In my work providing individual counseling and performance consultation to NCAA Division I student-athletes, I am continually reminded of the unique difficulties they face during their competitive careers. In recent years, high school athletics has become increasingly competitive, as families invest unprecedented amounts of time and money in the pursuit of a college scholarship. Student-athletes are in a developmentally sensitive period in their lives, and mental health concerns tend to emerge under the immense stress and social pressures they endure.
Mental health issues do not enter our awareness in the same way as physical injuries, with obvious accompanying symptoms. Student-athletes frequently respond to painful experiences and emotions by practicing the same coping skills that helped them reach a high level of success in sport — ignoring the pain and focusing on "being tough." In an athletics culture where mental toughness and grit are emphasized as the next new skill to train, student-athletes often feel like they need to go through their struggles alone and keep their pain in the dark. As a result, coaches need to be aware of the warning signs and symptoms of mental health issues that are common within the student-athlete population.
Coaches typically achieve success due to their proficiency with the Xs and Os, but now more than ever, they need to be aware of which play to call when the biggest challenge is not an opposing team, but a concern about one of their own athletes' mental health. It is hard for anyone who has not experienced common mental health diagnoses such as depression or anxiety firsthand to identify symptoms. Most coaches have not been educated in this area and have little interest in counseling student-athletes when mental health concerns surface. For this reason, simply knowing the warning signs and having a direct referral source can be the best way to help an athlete in need.
Changes in cognition and behavior, even subtle cues, can indicate that a student-athlete may be struggling with more than just typical stress or adjustment issues. Common warning signs include uncharacteristic decline in academic or athletic performance, comments or thoughts of self-harm, increased negative self-talk, obsessive thoughts, lack of concentration, withdrawal from relationships with coaches or teammates, difficulty making decisions, impaired judgment and substance use.
Self-medication through substance use and abuse is a common way for student-athletes to cope with mental health concerns without addressing the root cause. When coaches start to see signs of substance use or begin to hear whispers of specific behaviors related to drug or alcohol use, they should be curious and consider this a possible sign of something bigger than simply wanting to have a good time.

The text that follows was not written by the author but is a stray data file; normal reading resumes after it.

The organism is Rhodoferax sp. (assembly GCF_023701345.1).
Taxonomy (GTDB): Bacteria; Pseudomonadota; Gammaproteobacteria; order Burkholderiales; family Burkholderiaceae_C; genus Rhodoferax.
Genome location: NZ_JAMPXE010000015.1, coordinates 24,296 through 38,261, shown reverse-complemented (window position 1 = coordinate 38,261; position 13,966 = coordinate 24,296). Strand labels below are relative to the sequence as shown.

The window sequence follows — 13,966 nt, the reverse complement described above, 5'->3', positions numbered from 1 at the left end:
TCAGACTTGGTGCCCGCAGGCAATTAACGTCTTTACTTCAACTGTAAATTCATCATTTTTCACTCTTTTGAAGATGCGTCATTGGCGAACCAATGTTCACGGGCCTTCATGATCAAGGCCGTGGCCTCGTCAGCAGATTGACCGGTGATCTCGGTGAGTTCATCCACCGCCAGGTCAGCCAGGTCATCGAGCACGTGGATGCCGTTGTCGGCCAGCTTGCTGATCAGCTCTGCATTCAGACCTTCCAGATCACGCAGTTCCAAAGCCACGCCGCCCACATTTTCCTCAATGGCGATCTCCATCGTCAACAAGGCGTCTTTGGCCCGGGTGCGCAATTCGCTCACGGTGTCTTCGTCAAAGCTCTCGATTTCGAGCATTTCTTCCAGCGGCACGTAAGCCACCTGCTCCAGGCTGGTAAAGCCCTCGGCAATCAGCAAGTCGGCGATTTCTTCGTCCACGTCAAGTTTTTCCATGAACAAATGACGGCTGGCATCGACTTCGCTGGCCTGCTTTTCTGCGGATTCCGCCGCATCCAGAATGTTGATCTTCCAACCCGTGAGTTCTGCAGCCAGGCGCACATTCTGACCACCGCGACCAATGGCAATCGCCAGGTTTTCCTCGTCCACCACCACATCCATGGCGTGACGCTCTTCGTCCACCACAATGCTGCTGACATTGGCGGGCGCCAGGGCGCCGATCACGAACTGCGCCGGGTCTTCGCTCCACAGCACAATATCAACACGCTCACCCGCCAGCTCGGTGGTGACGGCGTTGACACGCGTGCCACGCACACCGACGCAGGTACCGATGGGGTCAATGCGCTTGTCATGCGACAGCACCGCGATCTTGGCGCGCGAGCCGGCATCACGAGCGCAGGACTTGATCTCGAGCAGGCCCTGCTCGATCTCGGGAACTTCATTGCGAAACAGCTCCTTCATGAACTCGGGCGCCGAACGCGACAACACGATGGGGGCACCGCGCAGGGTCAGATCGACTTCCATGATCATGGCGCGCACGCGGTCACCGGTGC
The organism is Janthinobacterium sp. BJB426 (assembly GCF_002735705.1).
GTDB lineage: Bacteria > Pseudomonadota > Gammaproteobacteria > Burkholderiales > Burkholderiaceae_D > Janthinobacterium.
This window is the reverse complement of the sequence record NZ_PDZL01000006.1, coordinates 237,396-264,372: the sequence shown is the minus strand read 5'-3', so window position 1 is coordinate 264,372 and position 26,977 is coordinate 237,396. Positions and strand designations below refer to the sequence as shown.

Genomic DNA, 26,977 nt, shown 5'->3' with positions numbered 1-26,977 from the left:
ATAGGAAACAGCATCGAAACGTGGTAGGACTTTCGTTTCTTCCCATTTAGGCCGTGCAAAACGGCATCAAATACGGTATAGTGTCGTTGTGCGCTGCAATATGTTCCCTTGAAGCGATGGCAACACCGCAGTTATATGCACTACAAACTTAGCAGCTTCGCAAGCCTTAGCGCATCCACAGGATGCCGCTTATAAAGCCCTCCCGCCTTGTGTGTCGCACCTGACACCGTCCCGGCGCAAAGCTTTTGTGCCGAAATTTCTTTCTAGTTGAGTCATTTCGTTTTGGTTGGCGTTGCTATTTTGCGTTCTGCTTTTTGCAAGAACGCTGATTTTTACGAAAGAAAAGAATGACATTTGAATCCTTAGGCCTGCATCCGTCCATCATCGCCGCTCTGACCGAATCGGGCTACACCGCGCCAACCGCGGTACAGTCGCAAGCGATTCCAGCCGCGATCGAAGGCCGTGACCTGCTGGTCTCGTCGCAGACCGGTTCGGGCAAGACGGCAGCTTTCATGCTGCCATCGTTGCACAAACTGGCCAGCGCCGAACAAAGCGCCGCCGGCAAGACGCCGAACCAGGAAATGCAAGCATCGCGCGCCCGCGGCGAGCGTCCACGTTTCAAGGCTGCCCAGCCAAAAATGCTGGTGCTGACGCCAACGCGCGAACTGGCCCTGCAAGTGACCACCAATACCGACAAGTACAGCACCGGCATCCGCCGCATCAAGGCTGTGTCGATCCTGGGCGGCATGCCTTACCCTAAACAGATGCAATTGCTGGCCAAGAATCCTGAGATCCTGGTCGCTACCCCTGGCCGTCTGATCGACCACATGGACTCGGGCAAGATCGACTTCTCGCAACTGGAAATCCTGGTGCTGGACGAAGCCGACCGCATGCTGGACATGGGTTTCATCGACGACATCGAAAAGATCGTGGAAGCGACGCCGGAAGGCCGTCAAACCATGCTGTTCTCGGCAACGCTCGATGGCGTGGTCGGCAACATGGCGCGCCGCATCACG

Depression or anxiety may look different on the field than it would in real-life contexts. Other symptoms may include feeling overwhelmed, sudden mood swings, loss of interest or motivation in sports and academics, low self-worth, increased agitation or irritability, excessive worry or fear, insomnia or hypersomnia, drastic changes in appetite and weight, constant feelings of fatigue, frequent headaches, frequent gastrointestinal issues or sudden or recurrent injury.
Tips for Coaches
If we want to model a team culture in which addressing a personal vulnerability will be seen as strong and valuable, we need to know how to identify and respond when mental health concerns inevitably arise. Below are 10 tips for coaches to help address these concerns within their team and organizational structure.
1. Know the symptoms of common mental health diagnoses, such as depression, anxiety and ADHD.
2. Understand the mental health referral protocol at your institution and familiarize yourself with experienced local providers.
3. Speak with your mental health care professional to develop a strategy of how to help the athlete seek services.
4. Meet with the athlete, ensure privacy, and listen to their story without judgment.
5. Know your limits, but encourage the athlete to seek help by expressing genuine concern and compassion.
6. Ask the student-athlete to continue to check in with you about their progress, and have them consider completing a release of information with the mental health care provider to allow you communication with the provider, if appropriate.
7. Create a culture of openness and trust.
8. Manage emotional interactions and adjust accordingly the style of providing constructive feedback with student-athletes who are impacted by mental health issues.
9. Communicate with sports medicine staff and mental health care providers frequently and encourage multidisciplinary problem-solving when faced with difficult decisions.
10. Follow up with athletes who suffer injuries, especially if they are separated from the team during rehabilitation.
Coaches are an important part of the student-athlete's community. By staying informed, and knowing the signs of mental illness, coaches can play a supportive role in ensuring their players stay safe and healthy.
This article originally appeared in the April 2018 issue of Athletic Business with the title "How coaches can identify mental-health issues and support those in need." Athletic Business is a free magazine for professionals in the athletic, fitness and recreation industry. Click here to subscribe.